Tapered roller bearing 178 and a similar bearing (not shown) on the other side of axle shaft 174 allow differential case 166 to rotate freely. Adjusting ring 162 and a similar ring on the other end of axle shaft 174 retain and position differential case 166 through the tapered roller bearings 178 in the axle carrier 164. Adjusting ring 162 is externally threaded as seen at 180 and screws into the stationary axle carrier 164. By means of the two adjusting rings, ring gear 168 is properly positioned relative to the drive pinion. The adjusting rings have castellations 181 which are used to lock the position of the respective adjusting ring with a key or pin. Flanged portion 182 on differential case 166 extends out between adjusting ring 162 and axle shaft 174.

Speed sensor 110 and adjusting ring 162 are sized for a light press fit of sensor 110 into adjusting ring 162. An adhesive may also be used for a more secure fit. Elastomeric ring 152 slides over the outside of flange 182 on differential case 166. Flange 182 is long enough to protect sensor 110 from being damaged when axle shaft 174 is put into the axle assembly.

As mentioned previously, friction drive of the rotor via the elastomeric ring is the preferred drive means for the rotational speed sensor. Friction drive makes assembly easy, and it eliminates alignment problems associated with locking the rotor to the driving element. Tang drive is possible, but requires extremely close tolerances to avoid backlash, which could give erroneous speed signals.

Tang drive would be required, however, in certain circumstances where high drive torque required might be greater than the frictional torque produced by the friction drive means. In such a circumstance, a combination of friction drive and tang drive is preferred.

Sensor 110 thus measures the speed of rotation of the differential case. If the vehicle is not turning a corner, both differential case 166 and the wheels (not shown) are rotating at the same angular speed. If the vehicle is turning, the outside wheel turns faster than the inside wheel, and the differential case 166 turns at the average speed of the two wheels on that axle (assuming only two wheels on the axle). An antilock braking or traction control system can utilize the differential case speed to control the brakes on that axle.

The same basic concept can also be used for anti-skid braking control or traction control wherein the actual speed of both wheels or axle shafts on an axle is required. One arrangement of components to accomplish this task is shown in FIG. 5 which illustrates sensors 110 and 110A installed in a modified adjuster ring 162A which permits installation of both sensors on the same side of the axle. The first sensor 110 is installed as previously shown in FIG. 4 and thereby measures the speed of rotation of the differential case which is turning at the average speed of the two axle shafts on that axle. The second sensor 110A is also installed in the modified adjuster ring 162A. The rotor of sensor 110A compliantly engages annular ring 612 which is secured to axle shaft 174 to accomplish frictional drive thereof. Thus, sensor 110A measures the speed of rotation of the axle shaft 174. Knowing one axle shaft speed and the average of the two axle shaft speeds, both axle shaft speeds may be determined by the formula; two times the average minus the known axle shaft speed equals the unknown axle shaft speed. Using this technique, a single sensor location on one side of the axle housing, is required. In addition, installation and maintenance of the sensor is simplified. A further simplification is accomplished by connecting the stators of the two sensor assemblies to achieve a single sensor assembly. Such an assembly could then be installed as one unit.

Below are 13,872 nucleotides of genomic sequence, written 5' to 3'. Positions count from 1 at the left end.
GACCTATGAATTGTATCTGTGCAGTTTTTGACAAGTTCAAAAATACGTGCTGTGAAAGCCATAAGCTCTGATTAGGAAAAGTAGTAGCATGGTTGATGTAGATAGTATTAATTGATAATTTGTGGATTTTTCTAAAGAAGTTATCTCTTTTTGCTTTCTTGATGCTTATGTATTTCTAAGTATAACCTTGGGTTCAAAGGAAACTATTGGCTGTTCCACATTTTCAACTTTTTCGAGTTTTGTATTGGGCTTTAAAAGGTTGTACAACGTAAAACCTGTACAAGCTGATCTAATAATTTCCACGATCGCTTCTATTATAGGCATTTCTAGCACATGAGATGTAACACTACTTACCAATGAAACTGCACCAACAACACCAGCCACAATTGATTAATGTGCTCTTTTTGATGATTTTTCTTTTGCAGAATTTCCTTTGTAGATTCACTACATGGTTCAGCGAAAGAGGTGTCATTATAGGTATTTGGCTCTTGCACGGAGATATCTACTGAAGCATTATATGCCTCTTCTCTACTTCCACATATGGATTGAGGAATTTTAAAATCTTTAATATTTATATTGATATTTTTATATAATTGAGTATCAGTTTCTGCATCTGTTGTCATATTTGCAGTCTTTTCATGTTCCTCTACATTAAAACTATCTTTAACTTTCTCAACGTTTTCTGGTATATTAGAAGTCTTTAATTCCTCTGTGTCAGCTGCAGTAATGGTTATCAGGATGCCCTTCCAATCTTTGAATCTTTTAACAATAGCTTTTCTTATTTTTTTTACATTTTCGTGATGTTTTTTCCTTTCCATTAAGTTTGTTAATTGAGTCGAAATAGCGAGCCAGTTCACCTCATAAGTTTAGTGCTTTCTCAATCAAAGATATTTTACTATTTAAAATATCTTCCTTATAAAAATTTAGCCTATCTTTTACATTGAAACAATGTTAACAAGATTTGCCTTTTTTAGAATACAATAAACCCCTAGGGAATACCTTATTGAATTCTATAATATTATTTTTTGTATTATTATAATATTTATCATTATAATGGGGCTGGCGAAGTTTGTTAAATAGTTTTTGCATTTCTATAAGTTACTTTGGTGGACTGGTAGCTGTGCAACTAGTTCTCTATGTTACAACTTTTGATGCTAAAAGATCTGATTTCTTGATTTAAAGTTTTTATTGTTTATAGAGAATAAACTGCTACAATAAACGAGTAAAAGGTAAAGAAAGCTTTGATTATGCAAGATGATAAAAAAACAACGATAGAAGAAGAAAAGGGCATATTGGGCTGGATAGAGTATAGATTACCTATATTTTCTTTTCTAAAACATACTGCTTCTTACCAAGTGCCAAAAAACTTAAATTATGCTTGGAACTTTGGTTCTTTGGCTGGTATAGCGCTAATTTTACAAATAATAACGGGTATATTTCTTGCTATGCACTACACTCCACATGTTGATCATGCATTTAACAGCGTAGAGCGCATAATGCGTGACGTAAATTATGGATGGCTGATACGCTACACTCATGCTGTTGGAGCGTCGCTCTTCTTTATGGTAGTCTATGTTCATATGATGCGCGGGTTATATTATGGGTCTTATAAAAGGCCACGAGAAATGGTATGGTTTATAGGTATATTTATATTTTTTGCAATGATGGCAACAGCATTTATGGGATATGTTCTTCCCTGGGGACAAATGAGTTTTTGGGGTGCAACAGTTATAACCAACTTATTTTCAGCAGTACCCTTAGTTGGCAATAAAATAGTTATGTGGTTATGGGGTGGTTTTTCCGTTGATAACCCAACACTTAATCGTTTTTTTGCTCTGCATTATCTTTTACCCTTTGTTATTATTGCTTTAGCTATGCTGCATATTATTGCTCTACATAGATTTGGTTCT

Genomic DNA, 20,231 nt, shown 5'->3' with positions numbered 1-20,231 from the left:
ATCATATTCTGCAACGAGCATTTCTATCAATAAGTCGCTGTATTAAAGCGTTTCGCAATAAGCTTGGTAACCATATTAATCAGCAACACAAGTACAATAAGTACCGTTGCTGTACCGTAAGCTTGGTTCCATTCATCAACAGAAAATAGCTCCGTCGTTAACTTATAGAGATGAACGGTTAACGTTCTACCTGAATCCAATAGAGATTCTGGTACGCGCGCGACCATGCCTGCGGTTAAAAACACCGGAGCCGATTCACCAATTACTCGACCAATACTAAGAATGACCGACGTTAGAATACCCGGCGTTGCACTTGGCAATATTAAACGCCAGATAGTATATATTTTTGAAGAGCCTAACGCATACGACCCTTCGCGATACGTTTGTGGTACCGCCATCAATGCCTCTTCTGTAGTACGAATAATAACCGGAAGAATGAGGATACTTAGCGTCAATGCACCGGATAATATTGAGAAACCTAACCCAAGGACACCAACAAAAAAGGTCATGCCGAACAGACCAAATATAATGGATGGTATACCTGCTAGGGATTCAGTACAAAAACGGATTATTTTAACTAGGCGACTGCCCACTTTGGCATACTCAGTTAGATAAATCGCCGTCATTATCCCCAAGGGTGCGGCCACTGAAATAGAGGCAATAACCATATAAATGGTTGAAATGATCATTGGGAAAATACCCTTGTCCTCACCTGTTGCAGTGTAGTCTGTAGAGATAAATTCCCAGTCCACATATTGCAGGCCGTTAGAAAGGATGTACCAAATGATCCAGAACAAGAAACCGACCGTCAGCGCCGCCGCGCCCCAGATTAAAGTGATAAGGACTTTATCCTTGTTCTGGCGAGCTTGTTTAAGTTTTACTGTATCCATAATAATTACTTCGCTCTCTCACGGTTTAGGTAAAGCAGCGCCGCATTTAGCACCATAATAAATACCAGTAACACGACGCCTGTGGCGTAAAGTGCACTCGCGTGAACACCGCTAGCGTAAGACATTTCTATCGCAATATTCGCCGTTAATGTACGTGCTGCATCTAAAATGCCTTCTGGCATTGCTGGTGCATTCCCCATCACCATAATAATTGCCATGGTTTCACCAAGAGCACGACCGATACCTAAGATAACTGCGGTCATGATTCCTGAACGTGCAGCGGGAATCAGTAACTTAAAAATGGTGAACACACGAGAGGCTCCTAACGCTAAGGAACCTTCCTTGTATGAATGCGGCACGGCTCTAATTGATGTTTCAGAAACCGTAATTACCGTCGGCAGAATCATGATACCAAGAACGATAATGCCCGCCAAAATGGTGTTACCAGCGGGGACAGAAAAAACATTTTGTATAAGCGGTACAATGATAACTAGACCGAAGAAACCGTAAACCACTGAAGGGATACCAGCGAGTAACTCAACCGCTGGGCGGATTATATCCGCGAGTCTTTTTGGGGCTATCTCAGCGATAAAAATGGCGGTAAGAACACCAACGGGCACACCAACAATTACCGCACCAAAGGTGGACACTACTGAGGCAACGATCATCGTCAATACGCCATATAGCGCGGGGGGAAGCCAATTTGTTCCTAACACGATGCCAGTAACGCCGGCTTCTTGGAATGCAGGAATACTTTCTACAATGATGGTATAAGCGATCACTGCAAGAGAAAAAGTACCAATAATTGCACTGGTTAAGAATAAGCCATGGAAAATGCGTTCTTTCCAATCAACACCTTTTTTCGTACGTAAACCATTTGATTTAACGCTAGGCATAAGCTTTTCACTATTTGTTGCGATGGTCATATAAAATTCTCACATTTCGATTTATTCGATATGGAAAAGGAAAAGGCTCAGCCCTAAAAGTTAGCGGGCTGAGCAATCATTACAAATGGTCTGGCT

One skilled in the art will readily recognize that certain specific details shown in the foregoing specification and drawings are exemplary in nature and subject to modification without departing from the teachings of the disclosure. Various modifications of the invention discussed in the foregoing description will become apparent to those skilled in the art. All such variations that basically rely on the teachings through which the invention has advanced the art are properly considered within the spirit and scope of the invention.

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Classifications
U.S. Classification310/168, 310/68.00B, 324/174, 310/114, 310/181
International ClassificationG01P3/488, G01P3/487, G01P3/44
Cooperative ClassificationG01P3/488, G01P3/487, G01P3/443
European ClassificationG01P3/488, G01P3/44B, G01P3/487
Legal Events
DateCodeEventDescription
Sep 4, 2001FPExpired due to failure to pay maintenance fee
Effective date: 20010629
Jul 1, 2001LAPSLapse for failure to pay maintenance fees
Jan 23, 2001REMIMaintenance fee reminder mailed
Oct 26, 2000ASAssignment
Owner name: MERITOR HEAVY VEHICLE TECHNOLOGY, LLC A DE. LIMIT
Free format text: ASSIGNMENT OF ASSIGNORS INTEREST;ASSIGNOR:MERITOR HEAVY VEHICLE SYSTEMS, LLC;REEL/FRAME:011238/0080
Effective date: 19991119
Oct 23, 2000ASAssignment
Owner name: MERITOR HEAVY VEHICLE SYSTEMS, LLC, A DELAWARE LIM
Free format text: MERGER;ASSIGNOR:MERITOR HEAVY VEHICLE SYSTEMS, INC., A DELAWARE CORPORATION;REEL/FRAME:011245/0247
Effective date: 19970814
Oct 16, 2000ASAssignment
Owner name: MERITOR HEAVY VEHICLE SYSTEMS, INC., MICHIGAN
Free format text: CHANGE OF NAME;ASSIGNOR:ROCKWELL HEAVY VEHICLE SYSTEMS, INC.;REEL/FRAME:011219/0388
Effective date: 19970814
Owner name: MERITOR HEAVY VEHICLE SYSTEMS, INC. A DELAWARE LIM
Owner name: MERITOR HEAVY VEHICLE SYSTEMS, INC. A DELAWARE LIM
Free format text: CHANGE OF NAME;ASSIGNOR:ROCKWELL HEAVY VEHICLE SYSTEMS, INC.;REEL/FRAME:011219/0388
Effective date: 19970814
Sep 29, 1998ASAssignment
Owner name: ROCKWELL HEAVY VEHICLE SYSTEM, INC., MICHIGAN
Free format text: ASSIGNMENT OF ASSIGNORS INTEREST;ASSIGNOR:ROCKWELL INTERNATIONAL CORPORATION;REEL/FRAME:009328/0041
Effective date: 19961115
Sep 30, 1996FPAYFee payment
Year of fee payment: 4
Jul 26, 1994CCCertificate of correction
Jun 14, 1994CCCertificate of correction
Mar 15, 1994CCCertificate of correction